In the Fall of 2003, NMC awarded scholarships to approximately 50% of its 422 students. After completion of The Josie Harper Campus in 2005, NMC began to see a steady increase in enrollment and by Fall 2009, enrollment had surged to 672 students (an increase of 59%). Unfortunately, this has decreased the number of scholarships NMC can award to only 36% of the student population as depicted in the chart below.
University of Nebraska Medical Center
Tuition Comparisons of Local Colleges with Health-Related Programs*
Clarkson College Nebraska Methodist College Union College College of St. Mary Nebraska Wesleyan University
$3,725 $6,765 $7,065 $8,715 $10,890 $11,156 $11,492 $14,119 Midland Lutheran College
Percentage of NMC Students Receiving Scholarships
2005 2006 2007 2008 2009 50% 38% 37% 34% 36% 36% 2004 47%
Our students have to be dedicated to be successful at Nebraska Methodist College. We have high standards, we are committed to that core value of excellence, and that shows in the work that our students do on a daily basis. Scholarships are the best way I know of to help our students fulfill their dreams to care for others.
Kris Hess, Vice President for Student Affairs
* All tuition rates are based upon a 15 credit hour semester during the 2009-2010 Academic Year
The University of Nebraska Medical Center (UNMC) has the lowest tuition rate on the chart and is the only public university shown. Public colleges and universities, state colleges, and community colleges in Nebraska are able to have lower tuition rates because they receive tens and even hundreds of millions in general funds and property tax annually from the state of Nebraska. Private/independent colleges must charge more per credit hour in tuition because they are not receiving those funds from the state to help offset expenses.
NMC graduates are not only skilled professionals but also “educated citizens,” terminology the College has adopted to reflect the education of the whole person. Such education occurs primarily within the classroom, but learning experiences outside the classroom build students’ knowledge and skills while positively impacting the community.
NMC nursing students begin the first of seven clinical rotations in the first or second semester of their first year attending the college. NMC partners with over 60 hospitals, clinics, schools, churches, assisted living centers, law enforcement and community organizations in Omaha and its surrounding communities to provide locations for students to experience health promotion, disease prevention and clinical care. Each student will have experiences with 25–50 different organizations during their time at NMC.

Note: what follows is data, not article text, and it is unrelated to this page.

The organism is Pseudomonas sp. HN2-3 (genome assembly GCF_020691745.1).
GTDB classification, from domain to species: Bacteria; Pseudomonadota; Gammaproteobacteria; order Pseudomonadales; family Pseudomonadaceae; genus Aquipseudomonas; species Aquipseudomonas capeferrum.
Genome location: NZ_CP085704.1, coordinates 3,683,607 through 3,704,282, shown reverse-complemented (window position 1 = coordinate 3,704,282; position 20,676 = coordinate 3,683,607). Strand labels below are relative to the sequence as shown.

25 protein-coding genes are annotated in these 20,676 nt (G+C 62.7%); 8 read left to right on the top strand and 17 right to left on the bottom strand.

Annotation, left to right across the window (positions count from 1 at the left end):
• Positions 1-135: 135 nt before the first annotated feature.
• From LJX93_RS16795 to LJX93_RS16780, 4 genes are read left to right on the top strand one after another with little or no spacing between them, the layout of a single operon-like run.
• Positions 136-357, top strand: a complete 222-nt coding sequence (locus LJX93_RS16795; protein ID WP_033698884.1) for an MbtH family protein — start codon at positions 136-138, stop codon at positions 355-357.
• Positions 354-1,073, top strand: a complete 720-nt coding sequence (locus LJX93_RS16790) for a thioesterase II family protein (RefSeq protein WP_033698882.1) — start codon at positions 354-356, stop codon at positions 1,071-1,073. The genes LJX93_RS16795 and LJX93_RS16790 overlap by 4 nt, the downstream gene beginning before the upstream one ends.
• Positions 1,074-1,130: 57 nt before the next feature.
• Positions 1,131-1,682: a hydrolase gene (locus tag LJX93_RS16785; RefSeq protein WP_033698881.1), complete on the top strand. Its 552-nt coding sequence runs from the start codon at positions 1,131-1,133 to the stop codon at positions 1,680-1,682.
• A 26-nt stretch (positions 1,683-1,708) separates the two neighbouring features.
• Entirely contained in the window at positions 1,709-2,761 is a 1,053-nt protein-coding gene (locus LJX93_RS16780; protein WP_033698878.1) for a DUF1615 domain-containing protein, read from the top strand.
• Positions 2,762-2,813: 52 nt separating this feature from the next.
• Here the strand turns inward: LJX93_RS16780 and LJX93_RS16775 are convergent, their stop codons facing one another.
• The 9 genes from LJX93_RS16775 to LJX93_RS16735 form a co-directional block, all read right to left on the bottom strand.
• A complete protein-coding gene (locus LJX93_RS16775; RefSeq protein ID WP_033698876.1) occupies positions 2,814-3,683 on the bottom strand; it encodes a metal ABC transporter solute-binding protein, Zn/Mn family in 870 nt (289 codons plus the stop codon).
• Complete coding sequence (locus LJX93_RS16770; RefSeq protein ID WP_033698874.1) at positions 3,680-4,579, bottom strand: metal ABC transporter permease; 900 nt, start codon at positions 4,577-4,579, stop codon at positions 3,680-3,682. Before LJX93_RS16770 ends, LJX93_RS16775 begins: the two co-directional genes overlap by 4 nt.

These partnerships are mutually beneficial. Karen Applegate, Advancement Director for Open Door Mission explains, “The NMC students perform medical and psychology assessments on our clients and help with referrals to outside agencies when necessary. We could not afford to hire professional staff to give this level of care, and having these valuable services means our clients are able to get help much faster.”
NMC Clinical Locations within Omaha
Here is a sampling of community organizations in Omaha who partner with Nebraska Methodist College to provide clinical locations for NMC students:
As a nonprofit, the Open Door Missionʼs partnership with Nebraska Methodist College is a win–win situation. The presence of these NMC students shows our clients that others outside of our organization truly care about them. Karen Applegate,
Advancement Director for Open Door Mission
My scholarship has given me more time for my studies, and the freedom to get more involved in community service here at NMC. LeeAnn Tauanuu, Nursing Student
O’Neill Bassett Ainsworth Ord Broken Bow North Platte Lexington Kearney Holdrege Grand Island York Hastings Aurora Central City Columbus Albion Neligh Wayne Norfolk Schuyler Fremont Blair Omaha Wahoo Seward Lincoln Nebraska City Sioux City Storm Lake Carroll Denison Onawa Harlan Atlantic Red Oak Clarinda Bellevue Maryville Council Bluffs
NMC students work in clinical locations across Nebraska and into western Iowa as well.
Boys and Girls Club
Boys Town Residential Treatment Center Catholic Charities Campus for Hope Douglas County Corrections Center Emergency Pregnancy Services Journeys
Omaha Housing Authority One World
Open Door Mission Ronald McDonald House
Carley Kauffman, Nursing Student
NMC Nursing Students’ Clinical Locations Outside Omaha
Harlan, IA – Myrute Hospital
Red Oak, IA – Montgomery Co. Hospital Albion, NE – Boone County Health Center
Lincoln, NE – Bryan LGH & St. Elizabeth Hospital
Norfolk, NE – Faith Regional Hospital
Syracuse, NE – Community Memorial Hospital Seward, NE – Memorial Hospital